• Abstract: Publication date: 1 November 2018Source: Advances in Space Research, Volume 62, Issue 9Author(s): Yolián Amaro-Rivera, Tai-Yin Huang, Julio Urbina, Fabio Vargas The branching ratios ε and α in the three-body recombination reaction for O(1S) greenline and O2(0,0) atmospheric band airglow chemistry represent the fraction of O2 that branch into the b1∑g+ and c1∑u- electronic states, respectively. In the present work, the empirical values of these branching ratios have been deduced using a numerical optimization approach. They were obtained using the optimization scheme known as the Covariance Matrix Adaptation Evolution Strategy (CMA-ES) with our MACD-00 model and simultaneous volume emission rate (VER) measurements of the O(1S) greenline and O2(0,0) atmospheric band emissions. The CMA-ES was employed as the optimization algorithm that would match the O(1S) and O2(0,0) VER profiles simulated by the MACD-00 model to observations made by OXYGEN/S35, S310.10, NASA Flight 4.339, ETON flights P229H and P230H, OASIS, SOAP/WINE, MULTIFOT, and WINDII. We found that most of the values deduced for ε were in the [0.1, 0.3] range, while most of the values of α were in the [0.01, 0.03] range. Excluding the outliers, the average branching ratio values involving the production of O2(b1∑g+) and O2(c1∑u-) were determined to be ε = 0.15 ± 0.02 and α = 0.018 ± 0.004, respectively. Overall, the simulations showed good agreement with the observations albeit with some discrepancies in the peak altitudes and shape of the profiles, possibly due to small perturbations in the observed VER profiles that are not considered in our simulations.
  • Motion estimation of uncooperative space objects: A case of multi-platform
    • Abstract: Publication date: 1 November 2018Source: Advances in Space Research, Volume 62, Issue 9Author(s): Mahboubeh Zarei-Jalalabadi, Seyed Mohammad-Bagher Malaek This work describes an efficient technique to sequentially combine estimates resulting from individual sets of measurements provided by a network of satellites. The prescribed method is especially effective to estimate motion states of an uncooperative space object using range image data. The technique, which is fast and suitable for on-line applications, could also be effective to capture stray objects or those satellites that require periodic servicing. Such missions call for high degree of precision and reliable estimation methods. In fact, the proposed estimation architecture consists of a network of synchronized platforms, i.e., Observer Satellites (OS), each with processing power and transmission capability, that are observing a common Target Space Object (TSO). All OSs are expected to have suitable measuring devices, such as active vision sensor, that provide sensory range image data. Each platform could also independently estimate its objective based on its own observations. The estimates are then transmitted to a fusion center to assimilate the fused estimate that is more accurate than any individual estimates. As a specific example, we show exploiting efficient algorithms in processing of range image data, filtering, and fusion of estimates enables the proposed method to be especially effective for active debris removal. Different case studies confirm that the method is capable of processing measured data fairly quickly and producing fused estimates with a tangible decrease in estimation error.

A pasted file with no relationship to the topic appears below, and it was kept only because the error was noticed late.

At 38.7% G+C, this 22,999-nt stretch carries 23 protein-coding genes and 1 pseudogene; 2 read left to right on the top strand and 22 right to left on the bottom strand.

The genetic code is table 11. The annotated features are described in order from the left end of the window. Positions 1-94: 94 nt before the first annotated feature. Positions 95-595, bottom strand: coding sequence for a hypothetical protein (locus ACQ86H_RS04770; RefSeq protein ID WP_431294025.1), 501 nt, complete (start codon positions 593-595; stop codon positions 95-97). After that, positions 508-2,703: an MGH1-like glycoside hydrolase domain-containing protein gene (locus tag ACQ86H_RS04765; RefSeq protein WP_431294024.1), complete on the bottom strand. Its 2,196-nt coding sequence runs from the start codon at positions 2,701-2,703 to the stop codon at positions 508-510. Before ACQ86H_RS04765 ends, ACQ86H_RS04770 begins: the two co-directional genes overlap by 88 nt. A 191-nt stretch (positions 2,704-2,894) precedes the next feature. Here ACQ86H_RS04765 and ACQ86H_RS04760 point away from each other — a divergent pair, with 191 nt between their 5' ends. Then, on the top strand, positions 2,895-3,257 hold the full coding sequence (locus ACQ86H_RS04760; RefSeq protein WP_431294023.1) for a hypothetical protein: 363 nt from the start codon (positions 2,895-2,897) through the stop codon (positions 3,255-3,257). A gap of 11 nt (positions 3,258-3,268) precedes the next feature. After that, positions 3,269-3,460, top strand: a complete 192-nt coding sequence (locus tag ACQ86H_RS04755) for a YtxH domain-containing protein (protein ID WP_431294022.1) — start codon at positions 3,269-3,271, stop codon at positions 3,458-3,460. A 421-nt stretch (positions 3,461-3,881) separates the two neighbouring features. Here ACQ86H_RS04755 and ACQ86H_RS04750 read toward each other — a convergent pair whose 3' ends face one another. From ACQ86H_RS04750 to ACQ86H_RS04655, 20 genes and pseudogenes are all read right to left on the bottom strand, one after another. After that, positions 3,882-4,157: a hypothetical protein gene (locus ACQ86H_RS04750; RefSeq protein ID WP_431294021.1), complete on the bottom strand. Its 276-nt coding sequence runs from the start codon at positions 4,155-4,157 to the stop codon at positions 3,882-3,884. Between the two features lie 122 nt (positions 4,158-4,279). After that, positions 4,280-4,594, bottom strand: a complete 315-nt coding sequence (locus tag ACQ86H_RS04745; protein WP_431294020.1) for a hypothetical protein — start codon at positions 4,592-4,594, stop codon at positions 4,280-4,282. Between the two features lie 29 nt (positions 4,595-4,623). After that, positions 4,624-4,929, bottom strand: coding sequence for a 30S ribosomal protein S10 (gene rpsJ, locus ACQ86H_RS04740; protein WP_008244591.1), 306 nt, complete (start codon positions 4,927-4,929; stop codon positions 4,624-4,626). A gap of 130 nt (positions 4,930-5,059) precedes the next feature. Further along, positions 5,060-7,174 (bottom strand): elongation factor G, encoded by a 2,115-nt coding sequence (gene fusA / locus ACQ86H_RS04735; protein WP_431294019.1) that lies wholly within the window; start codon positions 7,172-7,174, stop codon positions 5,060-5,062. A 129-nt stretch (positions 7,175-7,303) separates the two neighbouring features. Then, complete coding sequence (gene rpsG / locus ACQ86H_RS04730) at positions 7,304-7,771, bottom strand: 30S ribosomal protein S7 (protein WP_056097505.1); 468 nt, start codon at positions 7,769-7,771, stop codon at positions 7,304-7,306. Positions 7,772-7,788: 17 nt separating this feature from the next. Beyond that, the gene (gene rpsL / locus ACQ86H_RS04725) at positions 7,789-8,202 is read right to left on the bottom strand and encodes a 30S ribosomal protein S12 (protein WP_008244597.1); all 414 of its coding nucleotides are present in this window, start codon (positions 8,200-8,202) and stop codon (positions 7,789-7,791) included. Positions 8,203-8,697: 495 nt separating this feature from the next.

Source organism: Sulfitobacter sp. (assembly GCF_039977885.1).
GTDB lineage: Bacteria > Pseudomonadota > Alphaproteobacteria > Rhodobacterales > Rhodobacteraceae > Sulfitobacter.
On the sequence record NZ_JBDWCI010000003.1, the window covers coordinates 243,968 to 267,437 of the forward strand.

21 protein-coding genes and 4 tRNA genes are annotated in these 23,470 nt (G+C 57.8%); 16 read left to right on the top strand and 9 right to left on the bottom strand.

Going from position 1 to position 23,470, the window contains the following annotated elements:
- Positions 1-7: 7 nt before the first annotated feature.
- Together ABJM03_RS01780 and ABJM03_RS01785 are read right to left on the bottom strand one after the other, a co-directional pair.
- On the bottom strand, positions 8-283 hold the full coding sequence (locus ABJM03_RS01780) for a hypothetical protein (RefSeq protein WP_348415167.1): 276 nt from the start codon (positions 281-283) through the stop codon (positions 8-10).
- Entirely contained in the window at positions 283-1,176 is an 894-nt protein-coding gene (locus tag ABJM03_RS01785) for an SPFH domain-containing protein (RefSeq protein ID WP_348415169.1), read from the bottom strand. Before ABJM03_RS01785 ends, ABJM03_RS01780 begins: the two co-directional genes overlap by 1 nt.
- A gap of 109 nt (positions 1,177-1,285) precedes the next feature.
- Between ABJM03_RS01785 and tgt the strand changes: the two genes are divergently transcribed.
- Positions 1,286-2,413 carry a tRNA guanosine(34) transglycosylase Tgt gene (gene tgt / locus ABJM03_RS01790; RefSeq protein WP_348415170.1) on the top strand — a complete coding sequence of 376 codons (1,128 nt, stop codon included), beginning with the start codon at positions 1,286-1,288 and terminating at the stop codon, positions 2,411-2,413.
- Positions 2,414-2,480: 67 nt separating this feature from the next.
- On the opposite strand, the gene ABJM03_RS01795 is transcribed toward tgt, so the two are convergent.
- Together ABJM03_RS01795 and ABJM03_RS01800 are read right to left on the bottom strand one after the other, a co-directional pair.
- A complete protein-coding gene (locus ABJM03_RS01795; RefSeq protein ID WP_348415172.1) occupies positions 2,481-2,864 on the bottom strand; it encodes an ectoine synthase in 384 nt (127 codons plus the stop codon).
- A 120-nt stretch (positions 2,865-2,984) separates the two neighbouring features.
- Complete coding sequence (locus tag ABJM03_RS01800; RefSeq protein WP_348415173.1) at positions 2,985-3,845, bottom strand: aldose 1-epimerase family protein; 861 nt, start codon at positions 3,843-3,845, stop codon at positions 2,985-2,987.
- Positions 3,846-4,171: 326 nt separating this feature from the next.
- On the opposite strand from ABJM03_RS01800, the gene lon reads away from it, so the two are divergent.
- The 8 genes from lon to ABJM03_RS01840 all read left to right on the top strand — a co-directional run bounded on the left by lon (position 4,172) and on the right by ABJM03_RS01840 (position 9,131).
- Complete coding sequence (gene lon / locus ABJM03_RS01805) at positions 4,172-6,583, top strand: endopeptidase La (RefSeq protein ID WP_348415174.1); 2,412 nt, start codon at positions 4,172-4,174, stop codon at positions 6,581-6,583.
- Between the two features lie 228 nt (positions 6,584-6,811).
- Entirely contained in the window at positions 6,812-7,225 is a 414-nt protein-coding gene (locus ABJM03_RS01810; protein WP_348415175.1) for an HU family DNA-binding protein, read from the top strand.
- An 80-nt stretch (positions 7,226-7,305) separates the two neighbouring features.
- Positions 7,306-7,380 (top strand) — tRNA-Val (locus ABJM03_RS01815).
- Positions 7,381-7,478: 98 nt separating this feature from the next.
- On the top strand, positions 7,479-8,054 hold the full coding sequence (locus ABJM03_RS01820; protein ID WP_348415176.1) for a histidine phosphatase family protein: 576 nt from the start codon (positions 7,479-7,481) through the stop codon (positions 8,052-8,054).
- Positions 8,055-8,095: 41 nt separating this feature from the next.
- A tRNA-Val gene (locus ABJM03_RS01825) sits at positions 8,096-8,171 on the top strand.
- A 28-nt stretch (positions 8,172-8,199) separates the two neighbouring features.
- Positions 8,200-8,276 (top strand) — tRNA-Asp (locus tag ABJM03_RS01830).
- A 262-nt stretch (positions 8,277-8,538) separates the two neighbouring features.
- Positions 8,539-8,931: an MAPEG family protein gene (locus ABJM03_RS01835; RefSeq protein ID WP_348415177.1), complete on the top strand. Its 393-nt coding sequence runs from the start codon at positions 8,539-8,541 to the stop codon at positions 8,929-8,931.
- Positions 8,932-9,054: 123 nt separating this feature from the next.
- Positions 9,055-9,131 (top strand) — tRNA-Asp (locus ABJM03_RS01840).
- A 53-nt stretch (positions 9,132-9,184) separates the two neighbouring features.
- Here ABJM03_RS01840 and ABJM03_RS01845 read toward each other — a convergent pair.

• The semi-analytical analysis of orbital evolution around an asteroid under
           the effects of the C20 term, the solar radiation pressure and the
           asteroid’s orbital eccentricity
    • Abstract: Publication date: 1 November 2018Source: Advances in Space Research, Volume 62, Issue 9Author(s): Jinglang Feng, Xiyun Hou This paper aims to develop a semi-analytical method of propagating orbital motion near the equatorial plane of an asteroid, considering the combined effects of the asteroid’s oblateness (the C20 term), the solar radiation pressure (SRP) and the asteroid’s orbital eccentricity around the Sun (es). In the asteroid-centered frame, the Hamiltonian of the orbital motion is derived with Poincaré variables. It is firstly averaged over the orbital motion around the asteroid and then averaged over the asteroid’s eccentric orbital motion around the Sun. Time-explicit analytical solutions of the orbital eccentricity and inclination are obtained. The Lie transformation is applied to recover the eliminated oscillating terms of the inclination during the second average for a complete solution. We analyze the validity of these solutions for different semi-major axes and different values of area-to-mass ratios (A/m). We demonstrate the importance of considering the asteroid’s orbital eccentricity around the Sun and its role in enlarging the amplitude of orbital eccentricity for different A/m and orbital geometries. The solutions developed in this paper improve the knowledge of secular orbital evolution around asteroid. They can be applied to fast prediction of long-term orbital evolutions around near Earth asteroids (NEAs).